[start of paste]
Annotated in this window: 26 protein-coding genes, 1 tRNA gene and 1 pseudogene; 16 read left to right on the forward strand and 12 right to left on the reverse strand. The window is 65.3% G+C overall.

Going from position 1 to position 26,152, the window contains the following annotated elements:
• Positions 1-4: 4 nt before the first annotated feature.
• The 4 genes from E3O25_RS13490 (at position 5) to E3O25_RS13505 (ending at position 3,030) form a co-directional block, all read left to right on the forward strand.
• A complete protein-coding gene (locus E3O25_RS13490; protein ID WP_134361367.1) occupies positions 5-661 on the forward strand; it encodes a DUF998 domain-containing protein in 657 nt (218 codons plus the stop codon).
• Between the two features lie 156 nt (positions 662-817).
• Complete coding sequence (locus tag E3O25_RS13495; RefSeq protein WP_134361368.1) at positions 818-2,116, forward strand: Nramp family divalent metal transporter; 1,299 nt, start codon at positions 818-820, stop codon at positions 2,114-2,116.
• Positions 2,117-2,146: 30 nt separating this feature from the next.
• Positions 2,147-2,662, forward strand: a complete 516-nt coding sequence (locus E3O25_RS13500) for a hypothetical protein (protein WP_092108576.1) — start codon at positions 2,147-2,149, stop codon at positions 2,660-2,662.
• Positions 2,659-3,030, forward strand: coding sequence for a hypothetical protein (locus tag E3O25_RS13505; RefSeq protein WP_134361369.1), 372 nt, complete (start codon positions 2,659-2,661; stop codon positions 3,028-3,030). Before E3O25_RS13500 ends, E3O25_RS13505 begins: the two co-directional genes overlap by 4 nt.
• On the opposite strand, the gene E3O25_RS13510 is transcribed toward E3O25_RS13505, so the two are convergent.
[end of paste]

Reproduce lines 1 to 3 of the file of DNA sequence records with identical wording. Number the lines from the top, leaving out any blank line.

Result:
Annotated in this window: 26 protein-coding genes, 1 tRNA gene and 1 pseudogene; 16 read left to right on the forward strand and 12 right to left on the reverse strand. The window is 65.3% G+C overall.

Going from position 1 to position 26,152, the window contains the following annotated elements:
• Positions 1-4: 4 nt before the first annotated feature.